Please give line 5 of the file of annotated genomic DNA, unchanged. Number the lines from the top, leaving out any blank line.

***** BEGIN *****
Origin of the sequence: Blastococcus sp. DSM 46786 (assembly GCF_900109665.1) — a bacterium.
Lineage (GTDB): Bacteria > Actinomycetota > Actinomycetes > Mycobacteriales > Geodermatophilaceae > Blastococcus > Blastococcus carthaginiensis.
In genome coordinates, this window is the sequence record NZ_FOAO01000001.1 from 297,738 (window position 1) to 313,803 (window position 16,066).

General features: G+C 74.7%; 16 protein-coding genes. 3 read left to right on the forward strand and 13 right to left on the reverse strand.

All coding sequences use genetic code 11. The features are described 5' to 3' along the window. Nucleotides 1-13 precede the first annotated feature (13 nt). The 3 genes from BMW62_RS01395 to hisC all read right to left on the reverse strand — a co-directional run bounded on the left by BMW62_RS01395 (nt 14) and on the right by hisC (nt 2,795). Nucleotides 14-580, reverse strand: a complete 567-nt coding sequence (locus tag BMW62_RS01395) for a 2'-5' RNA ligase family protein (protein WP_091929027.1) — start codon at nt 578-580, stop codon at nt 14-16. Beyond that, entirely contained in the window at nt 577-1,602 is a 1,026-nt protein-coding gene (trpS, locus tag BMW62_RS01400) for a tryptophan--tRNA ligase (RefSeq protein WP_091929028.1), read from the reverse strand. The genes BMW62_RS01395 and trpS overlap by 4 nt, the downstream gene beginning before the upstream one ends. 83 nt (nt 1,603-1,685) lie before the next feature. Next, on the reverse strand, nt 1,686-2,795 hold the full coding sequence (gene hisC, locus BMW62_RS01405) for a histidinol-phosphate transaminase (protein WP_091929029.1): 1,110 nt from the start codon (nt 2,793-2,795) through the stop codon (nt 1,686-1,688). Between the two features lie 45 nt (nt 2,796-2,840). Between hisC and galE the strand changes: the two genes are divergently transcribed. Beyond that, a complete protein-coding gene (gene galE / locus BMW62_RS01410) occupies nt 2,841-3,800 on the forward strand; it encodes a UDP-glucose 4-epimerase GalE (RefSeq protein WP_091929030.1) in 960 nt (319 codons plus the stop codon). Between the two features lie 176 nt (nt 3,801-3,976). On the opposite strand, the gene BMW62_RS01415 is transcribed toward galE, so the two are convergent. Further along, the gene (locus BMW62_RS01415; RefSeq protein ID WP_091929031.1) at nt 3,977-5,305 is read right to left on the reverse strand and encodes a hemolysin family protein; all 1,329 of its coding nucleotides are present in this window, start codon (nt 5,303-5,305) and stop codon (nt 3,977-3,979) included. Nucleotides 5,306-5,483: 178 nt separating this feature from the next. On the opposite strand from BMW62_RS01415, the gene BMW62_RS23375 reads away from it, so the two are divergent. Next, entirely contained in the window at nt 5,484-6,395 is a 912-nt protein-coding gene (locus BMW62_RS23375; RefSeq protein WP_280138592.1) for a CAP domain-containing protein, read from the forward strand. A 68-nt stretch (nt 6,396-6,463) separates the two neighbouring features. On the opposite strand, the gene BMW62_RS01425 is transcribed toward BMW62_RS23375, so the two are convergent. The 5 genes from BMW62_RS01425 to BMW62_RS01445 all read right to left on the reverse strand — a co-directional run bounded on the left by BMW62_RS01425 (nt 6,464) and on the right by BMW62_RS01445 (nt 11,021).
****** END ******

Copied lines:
All coding sequences use genetic code 11. The features are described 5' to 3' along the window. Nucleotides 1-13 precede the first annotated feature (13 nt). The 3 genes from BMW62_RS01395 to hisC all read right to left on the reverse strand — a co-directional run bounded on the left by BMW62_RS01395 (nt 14) and on the right by hisC (nt 2,795). Nucleotides 14-580, reverse strand: a complete 567-nt coding sequence (locus tag BMW62_RS01395) for a 2'-5' RNA ligase family protein (protein WP_091929027.1) — start codon at nt 578-580, stop codon at nt 14-16. Beyond that, entirely contained in the window at nt 577-1,602 is a 1,026-nt protein-coding gene (trpS, locus tag BMW62_RS01400) for a tryptophan--tRNA ligase (RefSeq protein WP_091929028.1), read from the reverse strand. The genes BMW62_RS01395 and trpS overlap by 4 nt, the downstream gene beginning before the upstream one ends. 83 nt (nt 1,603-1,685) lie before the next feature. Next, on the reverse strand, nt 1,686-2,795 hold the full coding sequence (gene hisC, locus BMW62_RS01405) for a histidinol-phosphate transaminase (protein WP_091929029.1): 1,110 nt from the start codon (nt 2,793-2,795) through the stop codon (nt 1,686-1,688). Between the two features lie 45 nt (nt 2,796-2,840). Between hisC and galE the strand changes: the two genes are divergently transcribed. Beyond that, a complete protein-coding gene (gene galE / locus BMW62_RS01410) occupies nt 2,841-3,800 on the forward strand; it encodes a UDP-glucose 4-epimerase GalE (RefSeq protein WP_091929030.1) in 960 nt (319 codons plus the stop codon). Between the two features lie 176 nt (nt 3,801-3,976). On the opposite strand, the gene BMW62_RS01415 is transcribed toward galE, so the two are convergent. Further along, the gene (locus BMW62_RS01415; RefSeq protein ID WP_091929031.1) at nt 3,977-5,305 is read right to left on the reverse strand and encodes a hemolysin family protein; all 1,329 of its coding nucleotides are present in this window, start codon (nt 5,303-5,305) and stop codon (nt 3,977-3,979) included. Nucleotides 5,306-5,483: 178 nt separating this feature from the next. On the opposite strand from BMW62_RS01415, the gene BMW62_RS23375 reads away from it, so the two are divergent. Next, entirely contained in the window at nt 5,484-6,395 is a 912-nt protein-coding gene (locus BMW62_RS23375; RefSeq protein WP_280138592.1) for a CAP domain-containing protein, read from the forward strand. A 68-nt stretch (nt 6,396-6,463) separates the two neighbouring features. On the opposite strand, the gene BMW62_RS01425 is transcribed toward BMW62_RS23375, so the two are convergent. The 5 genes from BMW62_RS01425 to BMW62_RS01445 all read right to left on the reverse strand — a co-directional run bounded on the left by BMW62_RS01425 (nt 6,464) and on the right by BMW62_RS01445 (nt 11,021).